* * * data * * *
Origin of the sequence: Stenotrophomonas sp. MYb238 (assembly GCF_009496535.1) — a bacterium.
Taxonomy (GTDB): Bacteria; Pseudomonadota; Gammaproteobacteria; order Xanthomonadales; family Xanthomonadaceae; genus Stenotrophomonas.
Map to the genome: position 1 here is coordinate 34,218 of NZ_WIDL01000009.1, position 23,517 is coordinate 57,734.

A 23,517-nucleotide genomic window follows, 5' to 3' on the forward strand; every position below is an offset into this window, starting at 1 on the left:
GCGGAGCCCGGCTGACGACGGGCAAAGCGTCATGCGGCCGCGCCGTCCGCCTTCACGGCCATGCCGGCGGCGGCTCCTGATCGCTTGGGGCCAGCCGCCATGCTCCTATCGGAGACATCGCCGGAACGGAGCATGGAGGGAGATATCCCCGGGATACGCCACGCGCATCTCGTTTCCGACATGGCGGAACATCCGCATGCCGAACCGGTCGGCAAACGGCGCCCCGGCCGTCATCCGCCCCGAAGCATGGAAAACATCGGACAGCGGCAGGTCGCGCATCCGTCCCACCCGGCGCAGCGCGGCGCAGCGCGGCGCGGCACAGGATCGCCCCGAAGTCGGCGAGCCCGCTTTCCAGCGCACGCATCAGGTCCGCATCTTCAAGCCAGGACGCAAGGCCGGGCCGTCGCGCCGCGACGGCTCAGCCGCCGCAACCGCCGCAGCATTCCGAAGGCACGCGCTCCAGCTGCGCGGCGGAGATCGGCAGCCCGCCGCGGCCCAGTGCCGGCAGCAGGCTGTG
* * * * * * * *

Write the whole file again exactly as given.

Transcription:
Origin of the sequence: Stenotrophomonas sp. MYb238 (assembly GCF_009496535.1) — a bacterium.
Taxonomy (GTDB): Bacteria; Pseudomonadota; Gammaproteobacteria; order Xanthomonadales; family Xanthomonadaceae; genus Stenotrophomonas.
Map to the genome: position 1 here is coordinate 34,218 of NZ_WIDL01000009.1, position 23,517 is coordinate 57,734.

A 23,517-nucleotide genomic window follows, 5' to 3' on the forward strand; every position below is an offset into this window, starting at 1 on the left:
GCGGAGCCCGGCTGACGACGGGCAAAGCGTCATGCGGCCGCGCCGTCCGCCTTCACGGCCATGCCGGCGGCGGCTCCTGATCGCTTGGGGCCAGCCGCCATGCTCCTATCGGAGACATCGCCGGAACGGAGCATGGAGGGAGATATCCCCGGGATACGCCACGCGCATCTCGTTTCCGACATGGCGGAACATCCGCATGCCGAACCGGTCGGCAAACGGCGCCCCGGCCGTCATCCGCCCCGAAGCATGGAAAACATCGGACAGCGGCAGGTCGCGCATCCGTCCCACCCGGCGCAGCGCGGCGCAGCGCGGCGCGGCACAGGATCGCCCCGAAGTCGGCGAGCCCGCTTTCCAGCGCACGCATCAGGTCCGCATCTTCAAGCCAGGACGCAAGGCCGGGCCGTCGCGCCGCGACGGCTCAGCCGCCGCAACCGCCGCAGCATTCCGAAGGCACGCGCTCCAGCTGCGCGGCGGAGATCGGCAGCCCGCCGCGGCCCAGTGCCGGCAGCAGGCTGTG